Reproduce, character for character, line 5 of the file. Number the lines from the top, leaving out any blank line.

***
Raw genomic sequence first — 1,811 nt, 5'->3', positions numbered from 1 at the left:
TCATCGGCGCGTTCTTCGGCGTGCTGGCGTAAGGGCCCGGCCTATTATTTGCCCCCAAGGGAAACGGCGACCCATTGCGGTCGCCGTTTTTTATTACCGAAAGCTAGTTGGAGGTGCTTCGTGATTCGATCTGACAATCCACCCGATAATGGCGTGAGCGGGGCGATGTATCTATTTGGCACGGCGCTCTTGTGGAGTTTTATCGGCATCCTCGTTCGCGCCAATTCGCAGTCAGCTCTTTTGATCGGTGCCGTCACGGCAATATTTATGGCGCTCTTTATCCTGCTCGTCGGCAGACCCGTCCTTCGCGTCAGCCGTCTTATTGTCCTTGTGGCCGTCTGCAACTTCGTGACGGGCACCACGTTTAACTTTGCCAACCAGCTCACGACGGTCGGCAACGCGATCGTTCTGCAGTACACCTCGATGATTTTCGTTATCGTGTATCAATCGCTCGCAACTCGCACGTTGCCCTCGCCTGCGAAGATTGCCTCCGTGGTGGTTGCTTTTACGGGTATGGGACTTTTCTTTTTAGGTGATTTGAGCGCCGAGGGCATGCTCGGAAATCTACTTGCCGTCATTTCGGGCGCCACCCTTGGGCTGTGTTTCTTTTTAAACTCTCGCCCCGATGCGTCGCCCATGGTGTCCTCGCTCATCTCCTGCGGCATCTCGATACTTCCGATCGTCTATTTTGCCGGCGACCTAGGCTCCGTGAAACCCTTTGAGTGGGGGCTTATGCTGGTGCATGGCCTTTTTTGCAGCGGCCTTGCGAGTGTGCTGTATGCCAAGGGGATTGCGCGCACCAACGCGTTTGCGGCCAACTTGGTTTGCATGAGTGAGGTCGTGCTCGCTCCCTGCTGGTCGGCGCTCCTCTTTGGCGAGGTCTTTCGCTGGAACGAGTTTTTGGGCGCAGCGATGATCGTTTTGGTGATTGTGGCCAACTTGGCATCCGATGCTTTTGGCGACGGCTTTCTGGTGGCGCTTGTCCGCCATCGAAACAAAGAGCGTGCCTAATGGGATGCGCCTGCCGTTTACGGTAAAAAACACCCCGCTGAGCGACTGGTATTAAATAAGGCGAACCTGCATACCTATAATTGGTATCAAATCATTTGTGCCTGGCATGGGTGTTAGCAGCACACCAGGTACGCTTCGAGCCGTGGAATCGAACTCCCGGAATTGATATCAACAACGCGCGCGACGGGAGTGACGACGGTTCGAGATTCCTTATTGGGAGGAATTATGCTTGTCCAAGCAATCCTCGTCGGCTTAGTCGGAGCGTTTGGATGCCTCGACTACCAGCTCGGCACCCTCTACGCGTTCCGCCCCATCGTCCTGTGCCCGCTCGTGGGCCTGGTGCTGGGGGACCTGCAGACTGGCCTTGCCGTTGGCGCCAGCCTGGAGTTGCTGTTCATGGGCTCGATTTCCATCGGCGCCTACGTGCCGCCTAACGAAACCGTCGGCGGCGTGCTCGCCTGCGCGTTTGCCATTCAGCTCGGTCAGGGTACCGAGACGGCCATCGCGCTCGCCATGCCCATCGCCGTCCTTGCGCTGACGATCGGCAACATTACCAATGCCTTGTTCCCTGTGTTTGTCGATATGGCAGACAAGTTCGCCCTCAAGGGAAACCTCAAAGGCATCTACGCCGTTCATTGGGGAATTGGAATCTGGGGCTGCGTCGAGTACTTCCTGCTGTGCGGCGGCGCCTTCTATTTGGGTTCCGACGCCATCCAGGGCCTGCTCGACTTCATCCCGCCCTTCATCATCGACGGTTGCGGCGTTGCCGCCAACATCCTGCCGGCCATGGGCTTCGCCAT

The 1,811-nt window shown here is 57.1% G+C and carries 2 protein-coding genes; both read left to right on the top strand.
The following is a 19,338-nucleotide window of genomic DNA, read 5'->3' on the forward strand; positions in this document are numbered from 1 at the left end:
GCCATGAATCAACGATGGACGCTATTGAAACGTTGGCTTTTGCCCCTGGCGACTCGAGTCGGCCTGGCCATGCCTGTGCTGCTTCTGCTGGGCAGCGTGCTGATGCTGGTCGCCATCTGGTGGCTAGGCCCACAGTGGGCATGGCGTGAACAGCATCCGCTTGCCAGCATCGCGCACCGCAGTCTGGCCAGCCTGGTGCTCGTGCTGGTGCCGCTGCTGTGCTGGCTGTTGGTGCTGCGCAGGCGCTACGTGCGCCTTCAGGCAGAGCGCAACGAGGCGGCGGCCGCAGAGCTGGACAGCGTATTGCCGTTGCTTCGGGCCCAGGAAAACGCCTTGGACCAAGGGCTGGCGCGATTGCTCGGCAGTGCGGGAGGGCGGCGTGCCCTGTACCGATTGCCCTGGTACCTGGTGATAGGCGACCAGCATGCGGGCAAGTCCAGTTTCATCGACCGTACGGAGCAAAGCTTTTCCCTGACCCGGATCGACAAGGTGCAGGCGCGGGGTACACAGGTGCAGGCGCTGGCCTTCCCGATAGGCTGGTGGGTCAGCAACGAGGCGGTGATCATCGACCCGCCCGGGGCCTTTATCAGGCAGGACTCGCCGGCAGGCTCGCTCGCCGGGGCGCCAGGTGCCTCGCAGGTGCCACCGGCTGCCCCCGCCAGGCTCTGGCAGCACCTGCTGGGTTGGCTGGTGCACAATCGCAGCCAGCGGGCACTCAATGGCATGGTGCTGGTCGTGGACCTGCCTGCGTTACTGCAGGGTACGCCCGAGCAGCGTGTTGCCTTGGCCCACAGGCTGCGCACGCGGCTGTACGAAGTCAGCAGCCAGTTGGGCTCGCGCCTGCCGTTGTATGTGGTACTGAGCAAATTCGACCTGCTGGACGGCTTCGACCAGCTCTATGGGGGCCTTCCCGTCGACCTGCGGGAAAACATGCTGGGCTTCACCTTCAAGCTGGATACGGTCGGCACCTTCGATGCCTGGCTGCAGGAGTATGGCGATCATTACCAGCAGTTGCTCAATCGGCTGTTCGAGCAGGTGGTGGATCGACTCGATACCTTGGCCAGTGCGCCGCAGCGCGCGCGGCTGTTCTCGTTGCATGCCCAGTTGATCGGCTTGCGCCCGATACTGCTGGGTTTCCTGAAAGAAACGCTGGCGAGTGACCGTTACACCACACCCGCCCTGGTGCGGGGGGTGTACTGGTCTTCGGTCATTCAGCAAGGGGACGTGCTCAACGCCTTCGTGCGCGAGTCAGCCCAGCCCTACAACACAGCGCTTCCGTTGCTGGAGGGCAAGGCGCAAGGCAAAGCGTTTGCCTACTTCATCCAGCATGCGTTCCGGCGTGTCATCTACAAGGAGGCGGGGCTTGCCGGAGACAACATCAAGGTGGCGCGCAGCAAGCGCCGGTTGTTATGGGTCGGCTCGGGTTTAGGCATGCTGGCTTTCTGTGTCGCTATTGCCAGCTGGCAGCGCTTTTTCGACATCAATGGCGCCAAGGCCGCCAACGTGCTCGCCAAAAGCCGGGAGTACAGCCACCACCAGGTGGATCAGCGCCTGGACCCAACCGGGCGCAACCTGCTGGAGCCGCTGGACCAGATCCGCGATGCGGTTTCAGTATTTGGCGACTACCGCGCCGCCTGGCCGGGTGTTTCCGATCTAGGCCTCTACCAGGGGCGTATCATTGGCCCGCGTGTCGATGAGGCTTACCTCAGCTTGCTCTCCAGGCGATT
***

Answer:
GCCATGAATCAACGATGGACGCTATTGAAACGTTGGCTTTTGCCCCTGGCGACTCGAGTCGGCCTGGCCATGCCTGTGCTGCTTCTGCTGGGCAGCGTGCTGATGCTGGTCGCCATCTGGTGGCTAGGCCCACAGTGGGCATGGCGTGAACAGCATCCGCTTGCCAGCATCGCGCACCGCAGTCTGGCCAGCCTGGTGCTCGTGCTGGTGCCGCTGCTGTGCTGGCTGTTGGTGCTGCGCAGGCGCTACGTGCGCCTTCAGGCAGAGCGCAACGAGGCGGCGGCCGCAGAGCTGGACAGCGTATTGCCGTTGCTTCGGGCCCAGGAAAACGCCTTGGACCAAGGGCTGGCGCGATTGCTCGGCAGTGCGGGAGGGCGGCGTGCCCTGTACCGATTGCCCTGGTACCTGGTGATAGGCGACCAGCATGCGGGCAAGTCCAGTTTCATCGACCGTACGGAGCAAAGCTTTTCCCTGACCCGGATCGACAAGGTGCAGGCGCGGGGTACACAGGTGCAGGCGCTGGCCTTCCCGATAGGCTGGTGGGTCAGCAACGAGGCGGTGATCATCGACCCGCCCGGGGCCTTTATCAGGCAGGACTCGCCGGCAGGCTCGCTCGCCGGGGCGCCAGGTGCCTCGCAGGTGCCACCGGCTGCCCCCGCCAGGCTCTGGCAGCACCTGCTGGGTTGGCTGGTGCACAATCGCAGCCAGCGGGCACTCAATGGCATGGTGCTGGTCGTGGACCTGCCTGCGTTACTGCAGGGTACGCCCGAGCAGCGTGTTGCCTTGGCCCACAGGCTGCGCACGCGGCTGTACGAAGTCAGCAGCCAGTTGGGCTCGCGCCTGCCGTTGTATGTGGTACTGAGCAAATTCGACCTGCTGGACGGCTTCGACCAGCTCTATGGGGGCCTTCCCGTCGACCTGCGGGAAAACATGCTGGGCTTCACCTTCAAGCTGGATACGGTCGGCACCTTCGATGCCTGGCTGCAGGAGTATGGCGATCATTACCAGCAGTTGCTCAATCGGCTGTTCGAGCAGGTGGTGGATCGACTCGATACCTTGGCCAGTGCGCCGCAGCGCGCGCGGCTGTTCTCGTTGCATGCCCAGTTGATCGGCTTGCGCCCGATACTGCTGGGTTTCCTGAAAGAAACGCTGGCGAGTGACCGTTACACCACACCCGCCCTGGTGCGGGGGGTGTACTGGTCTTCGGTCATTCAGCAAGGGGACGTGCTCAACGCCTTCGTGCGCGAGTCAGCCCAGCCCTACAACACAGCGCTTCCGTTGCTGGAGGGCAAGGCGCAAGGCAAAGCGTTTGCCTACTTCATCCAGCATGCGTTCCGGCGTGTCATCTACAAGGAGGCGGGGCTTGCCGGAGACAACATCAAGGTGGCGCGCAGCAAGCGCCGGTTGTTATGGGTCGGCTCGGGTTTAGGCATGCTGGCTTTCTGTGTCGCTATTGCCAGCTGGCAGCGCTTTTTCGACATCAATGGCGCCAAGGCCGCCAACGTGCTCGCCAAAAGCCGGGAGTACAGCCACCACCAGGTGGATCAGCGCCTGGACCCAACCGGGCGCAACCTGCTGGAGCCGCTGGACCAGATCCGCGATGCGGTTTCAGTATTTGGCGACTACCGCGCCGCCTGGCCGGGTGTTTCCGATCTAGGCCTCTACCAGGGGCGTATCATTGGCCCGCGTGTCGATGAGGCTTACCTCAGCTTGCTCTCCAGGCGATT